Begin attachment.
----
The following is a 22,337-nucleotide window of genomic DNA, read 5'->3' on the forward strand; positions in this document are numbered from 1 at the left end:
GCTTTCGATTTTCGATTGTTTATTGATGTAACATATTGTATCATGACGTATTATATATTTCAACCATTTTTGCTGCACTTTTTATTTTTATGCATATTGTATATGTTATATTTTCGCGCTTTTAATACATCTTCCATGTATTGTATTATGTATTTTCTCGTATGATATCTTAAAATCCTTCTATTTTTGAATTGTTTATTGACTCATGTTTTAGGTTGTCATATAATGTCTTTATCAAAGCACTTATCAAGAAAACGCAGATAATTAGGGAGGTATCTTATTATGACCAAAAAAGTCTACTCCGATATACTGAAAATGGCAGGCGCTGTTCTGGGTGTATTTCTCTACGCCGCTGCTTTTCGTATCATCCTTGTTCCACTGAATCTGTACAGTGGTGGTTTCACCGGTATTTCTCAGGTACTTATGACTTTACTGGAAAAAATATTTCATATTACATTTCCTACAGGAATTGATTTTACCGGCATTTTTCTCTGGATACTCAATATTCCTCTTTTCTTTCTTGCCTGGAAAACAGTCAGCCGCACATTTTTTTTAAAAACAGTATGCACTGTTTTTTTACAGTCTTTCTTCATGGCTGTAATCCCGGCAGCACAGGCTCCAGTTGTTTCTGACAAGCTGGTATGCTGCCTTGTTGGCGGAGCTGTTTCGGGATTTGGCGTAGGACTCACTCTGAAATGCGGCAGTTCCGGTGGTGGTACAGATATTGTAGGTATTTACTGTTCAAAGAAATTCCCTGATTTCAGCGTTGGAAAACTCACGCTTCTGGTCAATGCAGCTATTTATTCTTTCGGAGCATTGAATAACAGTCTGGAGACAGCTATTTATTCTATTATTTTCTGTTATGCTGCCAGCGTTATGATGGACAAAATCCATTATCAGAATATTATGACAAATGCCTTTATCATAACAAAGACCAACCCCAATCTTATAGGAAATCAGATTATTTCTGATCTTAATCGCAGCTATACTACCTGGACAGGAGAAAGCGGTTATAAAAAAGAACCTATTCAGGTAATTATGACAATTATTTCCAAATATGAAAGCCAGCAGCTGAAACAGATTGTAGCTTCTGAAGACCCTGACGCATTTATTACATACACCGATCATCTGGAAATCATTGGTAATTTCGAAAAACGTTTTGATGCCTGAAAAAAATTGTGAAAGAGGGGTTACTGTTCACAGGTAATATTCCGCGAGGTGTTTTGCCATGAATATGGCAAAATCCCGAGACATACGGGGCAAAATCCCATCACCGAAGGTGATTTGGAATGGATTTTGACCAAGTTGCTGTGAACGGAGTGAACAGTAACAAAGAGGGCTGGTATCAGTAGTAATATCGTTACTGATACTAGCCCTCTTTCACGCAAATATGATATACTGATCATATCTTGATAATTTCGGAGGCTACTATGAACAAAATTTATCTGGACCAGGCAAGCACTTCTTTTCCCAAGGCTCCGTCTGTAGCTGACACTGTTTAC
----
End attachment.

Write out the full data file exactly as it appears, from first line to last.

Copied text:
The following is a 22,337-nucleotide window of genomic DNA, read 5'->3' on the forward strand; positions in this document are numbered from 1 at the left end:
GCTTTCGATTTTCGATTGTTTATTGATGTAACATATTGTATCATGACGTATTATATATTTCAACCATTTTTGCTGCACTTTTTATTTTTATGCATATTGTATATGTTATATTTTCGCGCTTTTAATACATCTTCCATGTATTGTATTATGTATTTTCTCGTATGATATCTTAAAATCCTTCTATTTTTGAATTGTTTATTGACTCATGTTTTAGGTTGTCATATAATGTCTTTATCAAAGCACTTATCAAGAAAACGCAGATAATTAGGGAGGTATCTTATTATGACCAAAAAAGTCTACTCCGATATACTGAAAATGGCAGGCGCTGTTCTGGGTGTATTTCTCTACGCCGCTGCTTTTCGTATCATCCTTGTTCCACTGAATCTGTACAGTGGTGGTTTCACCGGTATTTCTCAGGTACTTATGACTTTACTGGAAAAAATATTTCATATTACATTTCCTACAGGAATTGATTTTACCGGCATTTTTCTCTGGATACTCAATATTCCTCTTTTCTTTCTTGCCTGGAAAACAGTCAGCCGCACATTTTTTTTAAAAACAGTATGCACTGTTTTTTTACAGTCTTTCTTCATGGCTGTAATCCCGGCAGCACAGGCTCCAGTTGTTTCTGACAAGCTGGTATGCTGCCTTGTTGGCGGAGCTGTTTCGGGATTTGGCGTAGGACTCACTCTGAAATGCGGCAGTTCCGGTGGTGGTACAGATATTGTAGGTATTTACTGTTCAAAGAAATTCCCTGATTTCAGCGTTGGAAAACTCACGCTTCTGGTCAATGCAGCTATTTATTCTTTCGGAGCATTGAATAACAGTCTGGAGACAGCTATTTATTCTATTATTTTCTGTTATGCTGCCAGCGTTATGATGGACAAAATCCATTATCAGAATATTATGACAAATGCCTTTATCATAACAAAGACCAACCCCAATCTTATAGGAAATCAGATTATTTCTGATCTTAATCGCAGCTATACTACCTGGACAGGAGAAAGCGGTTATAAAAAAGAACCTATTCAGGTAATTATGACAATTATTTCCAAATATGAAAGCCAGCAGCTGAAACAGATTGTAGCTTCTGAAGACCCTGACGCATTTATTACATACACCGATCATCTGGAAATCATTGGTAATTTCGAAAAACGTTTTGATGCCTGAAAAAAATTGTGAAAGAGGGGTTACTGTTCACAGGTAATATTCCGCGAGGTGTTTTGCCATGAATATGGCAAAATCCCGAGACATACGGGGCAAAATCCCATCACCGAAGGTGATTTGGAATGGATTTTGACCAAGTTGCTGTGAACGGAGTGAACAGTAACAAAGAGGGCTGGTATCAGTAGTAATATCGTTACTGATACTAGCCCTCTTTCACGCAAATATGATATACTGATCATATCTTGATAATTTCGGAGGCTACTATGAACAAAATTTATCTGGACCAGGCAAGCACTTCTTTTCCCAAGGCTCCGTCTGTAGCTGACACTGTTTAC